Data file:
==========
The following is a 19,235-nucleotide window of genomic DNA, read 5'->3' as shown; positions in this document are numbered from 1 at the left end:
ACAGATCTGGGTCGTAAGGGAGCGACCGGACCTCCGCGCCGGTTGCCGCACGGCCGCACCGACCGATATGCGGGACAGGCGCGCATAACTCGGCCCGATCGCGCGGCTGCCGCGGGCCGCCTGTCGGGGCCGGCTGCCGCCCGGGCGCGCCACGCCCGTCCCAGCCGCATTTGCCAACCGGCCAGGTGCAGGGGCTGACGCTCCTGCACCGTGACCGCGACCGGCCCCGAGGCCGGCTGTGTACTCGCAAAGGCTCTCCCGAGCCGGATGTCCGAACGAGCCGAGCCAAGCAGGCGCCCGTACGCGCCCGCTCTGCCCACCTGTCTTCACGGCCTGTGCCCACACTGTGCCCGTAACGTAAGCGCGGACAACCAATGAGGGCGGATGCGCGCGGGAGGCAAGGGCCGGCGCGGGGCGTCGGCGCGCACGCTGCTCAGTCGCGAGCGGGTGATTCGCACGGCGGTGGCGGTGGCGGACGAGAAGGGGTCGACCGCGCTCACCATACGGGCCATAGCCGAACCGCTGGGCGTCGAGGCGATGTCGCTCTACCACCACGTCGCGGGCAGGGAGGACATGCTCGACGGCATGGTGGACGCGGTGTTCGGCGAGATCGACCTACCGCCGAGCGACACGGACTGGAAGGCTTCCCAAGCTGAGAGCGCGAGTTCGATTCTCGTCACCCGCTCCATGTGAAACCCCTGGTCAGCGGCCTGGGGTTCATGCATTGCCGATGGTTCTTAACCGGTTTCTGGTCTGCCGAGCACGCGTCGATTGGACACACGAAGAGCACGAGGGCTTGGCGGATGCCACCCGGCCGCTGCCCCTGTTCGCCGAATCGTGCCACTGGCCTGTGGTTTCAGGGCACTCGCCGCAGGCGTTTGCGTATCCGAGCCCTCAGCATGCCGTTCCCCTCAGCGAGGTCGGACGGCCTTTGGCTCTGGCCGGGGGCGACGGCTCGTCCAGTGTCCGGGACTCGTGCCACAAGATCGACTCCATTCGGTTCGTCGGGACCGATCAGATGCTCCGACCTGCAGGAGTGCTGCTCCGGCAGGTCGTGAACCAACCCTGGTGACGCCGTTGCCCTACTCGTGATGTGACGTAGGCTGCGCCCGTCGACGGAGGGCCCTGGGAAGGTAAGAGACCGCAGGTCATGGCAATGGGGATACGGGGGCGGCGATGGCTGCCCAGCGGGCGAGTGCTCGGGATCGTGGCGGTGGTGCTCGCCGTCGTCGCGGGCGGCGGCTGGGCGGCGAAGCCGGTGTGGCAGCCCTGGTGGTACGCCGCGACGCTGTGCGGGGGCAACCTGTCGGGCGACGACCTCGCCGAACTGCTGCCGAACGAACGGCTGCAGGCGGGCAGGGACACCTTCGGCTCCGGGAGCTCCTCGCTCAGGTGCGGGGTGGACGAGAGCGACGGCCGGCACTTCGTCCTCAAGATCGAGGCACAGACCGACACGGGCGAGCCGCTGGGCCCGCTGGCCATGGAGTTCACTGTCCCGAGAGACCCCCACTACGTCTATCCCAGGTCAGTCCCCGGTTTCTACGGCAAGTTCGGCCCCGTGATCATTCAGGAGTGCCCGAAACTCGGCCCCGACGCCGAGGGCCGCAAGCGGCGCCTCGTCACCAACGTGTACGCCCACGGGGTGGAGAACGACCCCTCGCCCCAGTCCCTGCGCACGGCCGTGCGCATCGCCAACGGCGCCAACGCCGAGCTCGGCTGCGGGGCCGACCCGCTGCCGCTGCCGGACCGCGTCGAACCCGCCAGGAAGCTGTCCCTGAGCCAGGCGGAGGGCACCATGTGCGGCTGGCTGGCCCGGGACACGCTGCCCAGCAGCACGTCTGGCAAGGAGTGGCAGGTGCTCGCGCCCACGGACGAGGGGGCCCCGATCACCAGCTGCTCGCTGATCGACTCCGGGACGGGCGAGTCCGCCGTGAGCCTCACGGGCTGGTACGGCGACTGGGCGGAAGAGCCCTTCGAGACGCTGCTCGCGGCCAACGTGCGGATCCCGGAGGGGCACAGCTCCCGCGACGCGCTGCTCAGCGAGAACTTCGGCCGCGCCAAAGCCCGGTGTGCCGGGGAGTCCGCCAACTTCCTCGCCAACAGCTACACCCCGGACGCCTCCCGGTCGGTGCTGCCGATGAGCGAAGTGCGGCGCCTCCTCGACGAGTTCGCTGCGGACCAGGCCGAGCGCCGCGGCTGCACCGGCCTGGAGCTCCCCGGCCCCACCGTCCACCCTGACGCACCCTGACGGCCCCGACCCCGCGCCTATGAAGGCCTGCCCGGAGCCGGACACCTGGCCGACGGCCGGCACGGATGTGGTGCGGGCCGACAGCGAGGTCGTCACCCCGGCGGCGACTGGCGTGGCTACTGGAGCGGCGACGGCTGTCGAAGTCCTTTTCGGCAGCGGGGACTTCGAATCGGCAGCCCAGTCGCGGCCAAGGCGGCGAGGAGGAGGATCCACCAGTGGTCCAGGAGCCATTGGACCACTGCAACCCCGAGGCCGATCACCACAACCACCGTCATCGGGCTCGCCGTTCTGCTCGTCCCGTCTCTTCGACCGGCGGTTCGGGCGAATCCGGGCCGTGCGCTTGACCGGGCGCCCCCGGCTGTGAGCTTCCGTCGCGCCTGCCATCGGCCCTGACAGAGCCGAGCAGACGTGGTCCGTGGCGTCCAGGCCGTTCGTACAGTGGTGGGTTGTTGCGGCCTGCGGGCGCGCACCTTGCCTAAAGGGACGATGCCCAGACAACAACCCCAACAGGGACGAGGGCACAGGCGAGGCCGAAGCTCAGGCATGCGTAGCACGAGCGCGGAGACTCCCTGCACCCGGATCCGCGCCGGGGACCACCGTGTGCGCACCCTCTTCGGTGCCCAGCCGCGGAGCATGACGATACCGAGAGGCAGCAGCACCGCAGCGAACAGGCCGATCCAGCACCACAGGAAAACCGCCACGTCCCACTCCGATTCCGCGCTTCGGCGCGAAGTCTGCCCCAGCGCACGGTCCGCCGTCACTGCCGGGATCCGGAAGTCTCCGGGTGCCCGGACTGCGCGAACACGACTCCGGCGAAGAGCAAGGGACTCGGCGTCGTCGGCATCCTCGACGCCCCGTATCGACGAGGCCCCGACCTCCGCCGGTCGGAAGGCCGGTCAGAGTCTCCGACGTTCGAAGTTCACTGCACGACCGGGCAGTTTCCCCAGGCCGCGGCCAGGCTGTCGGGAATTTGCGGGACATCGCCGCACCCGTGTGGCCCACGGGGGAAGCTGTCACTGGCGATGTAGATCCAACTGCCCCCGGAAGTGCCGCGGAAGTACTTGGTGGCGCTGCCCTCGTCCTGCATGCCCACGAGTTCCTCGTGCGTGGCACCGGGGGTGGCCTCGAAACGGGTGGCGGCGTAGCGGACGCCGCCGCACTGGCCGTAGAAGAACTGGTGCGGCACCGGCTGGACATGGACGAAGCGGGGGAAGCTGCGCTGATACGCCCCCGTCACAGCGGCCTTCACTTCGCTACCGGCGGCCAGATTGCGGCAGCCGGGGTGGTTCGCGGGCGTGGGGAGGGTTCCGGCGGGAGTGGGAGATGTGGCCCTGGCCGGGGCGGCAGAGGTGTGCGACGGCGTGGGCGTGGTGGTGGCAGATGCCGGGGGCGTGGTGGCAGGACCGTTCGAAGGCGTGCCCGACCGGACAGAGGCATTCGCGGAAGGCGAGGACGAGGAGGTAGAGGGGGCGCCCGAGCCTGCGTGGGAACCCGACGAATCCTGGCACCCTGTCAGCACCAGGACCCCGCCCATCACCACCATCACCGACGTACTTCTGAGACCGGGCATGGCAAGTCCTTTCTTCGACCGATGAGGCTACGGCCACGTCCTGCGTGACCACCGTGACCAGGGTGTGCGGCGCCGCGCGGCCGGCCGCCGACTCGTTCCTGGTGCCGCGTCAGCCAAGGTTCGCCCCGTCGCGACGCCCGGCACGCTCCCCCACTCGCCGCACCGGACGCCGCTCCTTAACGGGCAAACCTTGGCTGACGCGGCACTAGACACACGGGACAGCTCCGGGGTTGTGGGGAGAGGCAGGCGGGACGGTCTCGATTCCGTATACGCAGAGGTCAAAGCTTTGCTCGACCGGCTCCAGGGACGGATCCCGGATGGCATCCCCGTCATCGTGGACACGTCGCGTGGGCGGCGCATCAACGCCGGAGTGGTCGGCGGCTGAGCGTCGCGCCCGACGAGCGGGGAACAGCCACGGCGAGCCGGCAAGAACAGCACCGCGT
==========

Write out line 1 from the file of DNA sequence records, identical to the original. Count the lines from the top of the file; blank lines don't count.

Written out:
The following is a 19,235-nucleotide window of genomic DNA, read 5'->3' as shown; positions in this document are numbered from 1 at the left end: